Baricity: an important issue for spinal anesthesia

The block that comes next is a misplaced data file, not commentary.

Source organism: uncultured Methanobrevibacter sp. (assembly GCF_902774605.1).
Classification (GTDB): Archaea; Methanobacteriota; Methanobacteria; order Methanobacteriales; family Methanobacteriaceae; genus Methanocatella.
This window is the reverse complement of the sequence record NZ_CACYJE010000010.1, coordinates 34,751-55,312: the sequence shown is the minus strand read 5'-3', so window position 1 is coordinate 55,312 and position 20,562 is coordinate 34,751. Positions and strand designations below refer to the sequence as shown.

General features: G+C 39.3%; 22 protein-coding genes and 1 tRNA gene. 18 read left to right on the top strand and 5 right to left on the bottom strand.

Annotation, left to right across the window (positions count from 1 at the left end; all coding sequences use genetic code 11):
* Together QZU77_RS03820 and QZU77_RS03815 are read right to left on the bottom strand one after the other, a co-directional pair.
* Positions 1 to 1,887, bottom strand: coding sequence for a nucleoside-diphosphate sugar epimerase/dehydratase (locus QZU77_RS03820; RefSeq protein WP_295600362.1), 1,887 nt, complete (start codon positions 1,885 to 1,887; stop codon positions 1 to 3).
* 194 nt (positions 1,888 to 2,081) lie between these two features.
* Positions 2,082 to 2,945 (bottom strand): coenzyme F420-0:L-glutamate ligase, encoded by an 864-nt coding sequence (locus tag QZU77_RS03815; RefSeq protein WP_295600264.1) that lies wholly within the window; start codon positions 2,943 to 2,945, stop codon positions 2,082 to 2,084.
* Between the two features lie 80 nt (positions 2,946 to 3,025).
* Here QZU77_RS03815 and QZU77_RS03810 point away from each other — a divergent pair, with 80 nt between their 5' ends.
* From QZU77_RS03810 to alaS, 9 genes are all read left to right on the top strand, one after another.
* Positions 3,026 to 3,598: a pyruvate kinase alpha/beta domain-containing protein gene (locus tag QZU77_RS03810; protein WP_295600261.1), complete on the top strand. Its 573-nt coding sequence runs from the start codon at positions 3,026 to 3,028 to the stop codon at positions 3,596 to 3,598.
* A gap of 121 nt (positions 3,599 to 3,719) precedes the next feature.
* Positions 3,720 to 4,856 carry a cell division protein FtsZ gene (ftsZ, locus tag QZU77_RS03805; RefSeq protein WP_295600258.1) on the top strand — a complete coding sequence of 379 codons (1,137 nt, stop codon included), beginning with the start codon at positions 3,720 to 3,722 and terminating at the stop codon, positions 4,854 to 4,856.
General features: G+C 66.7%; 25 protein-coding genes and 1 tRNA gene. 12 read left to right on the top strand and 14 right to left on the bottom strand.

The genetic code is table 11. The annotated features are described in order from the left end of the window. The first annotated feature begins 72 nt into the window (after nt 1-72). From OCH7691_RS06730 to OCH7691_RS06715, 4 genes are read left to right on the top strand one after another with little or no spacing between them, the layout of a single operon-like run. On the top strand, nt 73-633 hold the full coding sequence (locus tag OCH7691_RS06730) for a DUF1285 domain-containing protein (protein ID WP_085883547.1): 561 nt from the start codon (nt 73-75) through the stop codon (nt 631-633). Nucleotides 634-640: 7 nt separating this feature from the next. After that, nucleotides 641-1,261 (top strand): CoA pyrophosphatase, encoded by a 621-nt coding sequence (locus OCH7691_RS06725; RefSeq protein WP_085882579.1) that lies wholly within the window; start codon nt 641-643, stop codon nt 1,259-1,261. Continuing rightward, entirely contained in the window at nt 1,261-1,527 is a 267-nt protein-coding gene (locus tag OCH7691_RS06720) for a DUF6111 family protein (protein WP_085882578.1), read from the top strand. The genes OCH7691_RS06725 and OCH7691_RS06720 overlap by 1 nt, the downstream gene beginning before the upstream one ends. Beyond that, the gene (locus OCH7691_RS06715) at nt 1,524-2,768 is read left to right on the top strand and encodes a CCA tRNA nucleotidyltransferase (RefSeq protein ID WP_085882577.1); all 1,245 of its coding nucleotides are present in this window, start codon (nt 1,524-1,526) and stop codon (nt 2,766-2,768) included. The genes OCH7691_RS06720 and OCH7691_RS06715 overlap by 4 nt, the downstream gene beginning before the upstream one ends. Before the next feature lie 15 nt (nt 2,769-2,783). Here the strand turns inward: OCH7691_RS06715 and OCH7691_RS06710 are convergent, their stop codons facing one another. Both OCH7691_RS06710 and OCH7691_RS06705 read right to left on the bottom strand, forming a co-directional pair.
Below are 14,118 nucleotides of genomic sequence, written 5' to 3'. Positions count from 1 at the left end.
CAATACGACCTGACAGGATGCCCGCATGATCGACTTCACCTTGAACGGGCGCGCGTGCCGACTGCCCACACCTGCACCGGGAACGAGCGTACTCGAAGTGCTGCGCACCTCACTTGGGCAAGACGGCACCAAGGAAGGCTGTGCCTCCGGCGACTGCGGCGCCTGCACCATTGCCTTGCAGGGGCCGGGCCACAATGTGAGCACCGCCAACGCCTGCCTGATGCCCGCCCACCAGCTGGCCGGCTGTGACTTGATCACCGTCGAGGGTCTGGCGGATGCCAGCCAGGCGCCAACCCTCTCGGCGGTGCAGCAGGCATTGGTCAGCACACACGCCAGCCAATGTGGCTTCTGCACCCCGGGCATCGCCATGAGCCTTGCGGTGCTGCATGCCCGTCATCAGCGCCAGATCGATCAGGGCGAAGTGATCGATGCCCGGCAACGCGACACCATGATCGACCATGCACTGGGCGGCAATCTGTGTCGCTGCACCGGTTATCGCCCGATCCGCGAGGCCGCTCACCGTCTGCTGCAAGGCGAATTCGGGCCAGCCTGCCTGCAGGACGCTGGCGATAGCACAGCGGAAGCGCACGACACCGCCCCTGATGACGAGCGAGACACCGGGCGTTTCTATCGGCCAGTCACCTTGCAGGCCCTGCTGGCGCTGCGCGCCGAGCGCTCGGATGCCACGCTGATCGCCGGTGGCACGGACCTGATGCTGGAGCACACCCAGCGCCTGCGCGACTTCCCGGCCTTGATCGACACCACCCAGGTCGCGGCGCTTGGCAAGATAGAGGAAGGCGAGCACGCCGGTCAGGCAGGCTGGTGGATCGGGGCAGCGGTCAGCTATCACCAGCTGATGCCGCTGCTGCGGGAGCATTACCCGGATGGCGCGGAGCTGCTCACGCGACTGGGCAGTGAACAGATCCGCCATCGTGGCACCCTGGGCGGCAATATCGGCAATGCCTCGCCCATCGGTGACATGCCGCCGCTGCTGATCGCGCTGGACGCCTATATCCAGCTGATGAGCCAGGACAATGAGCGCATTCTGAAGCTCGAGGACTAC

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Hip fractures occur 1.6 million times worldwide every year.1 This patient population has specific problems. General anesthesia and spinal anesthesia represent the two common approaches for these groups of patients. Compared to general, spinal anesthesia is simple and easy; it provides pain control, reduces mortality and early cognitive dysfunction.2, 3 The major disadvantages of spinal anesthesia are risks of hypotension, higher level of blockade and cardiac arrest. Intrathecal drug distribution is affected by a number of factors, including baricity, total dose, volume, concentration of the local anesthetic drug, injection site, conformation of spinal canal (presence of kyphosis, lordosis), position and cerebrospinal fluid (CSF) volume in the lumbosacral dural sac. Baricity is the ratio of density of the local anesthetic solution relative to the density of CSF at 37 °C. Isobaric solution is as the same density as the CSF. Hyperbaric solution is denser than CSF, whereas hypobaric solution is less dense than CSF. Thus, the choice of the drug baricity can be affected by patient position. Isobaric solutions have minimal effects on distribution of anesthetic and cephalad spread of spinal anesthesia. It can be an advantage for orthopedic surgery. Hypobaric local anesthetics are suitable for hip surgery in the lateraldecubitus position, because of its selectively to distribute to the non-dependent (operative) side with no extra movement of the anesthetized patient. The other advantage of hypobaric solutions is a slight head down position keeps the level of blockade from rising and, at the same time, improves venous return and hemodynamic stability.4 Levobupivacaine is one of the less cardiotoxic and neurotoxic local anesthetic drugs and it can be used for orthopedic surgery patients. Its pharmacologic properties are similar to bupivacaine but electrolyte composition is different. Levobupivacaine has a higher sodium content, osmolality and H+ ion concentration compared with bupivacaine. When the concentration of levobupivacaine is increased, sodium ion concentration is held constant, but as the concentration of bupivacaine is increa bupivacaine is increased, sodium concentration is reduced.5 In this issue of Minerva Anestesiologica, Vergari et al.6 assess a prospective randomized study comparing isobaric to hypobaric levobupivacaine for hip arthroplasty patients in lateral decubitus position. Using hypobaric levobupivacaine allows for a shorter onset time for sensory block and delayed regression of sensory and motor block in the non-dependent side without added complications. Isobaric and hypobaric bupivacaine were compared in the lateral decubitus position by Faust et al.7 Except for using levobupivacaine, results of that study were similar to those from the study by Faust et alEndoscopy is being frequently performed for both diagnostic and therapeutic applications in surgical practice. Surgery, as a scientific area, has an important role in the propagation of therapeutic endoscopic procedures. The contribution of surgeons to the evolution of endoscopic applications and its practice is a triggering factor for the improvement of endoscopic instruments and their widespread use. Training and education on basic diagnostic and therapeutic surgical endoscopy should be implemented as part of general surgery residency core program, according to accepted standardized criteria, in order for general surgeons to perform endoscopic applications in the future. In light of this information, it can be concluded that endoscopy training and skills should be standardized within accepted general principles. Standards to be used during post-graduate endoscopic practice should be precisely stated. In addition to accreditation of both surgeons and endoscopic centers, theoretical and practical education programs should be composed and organized.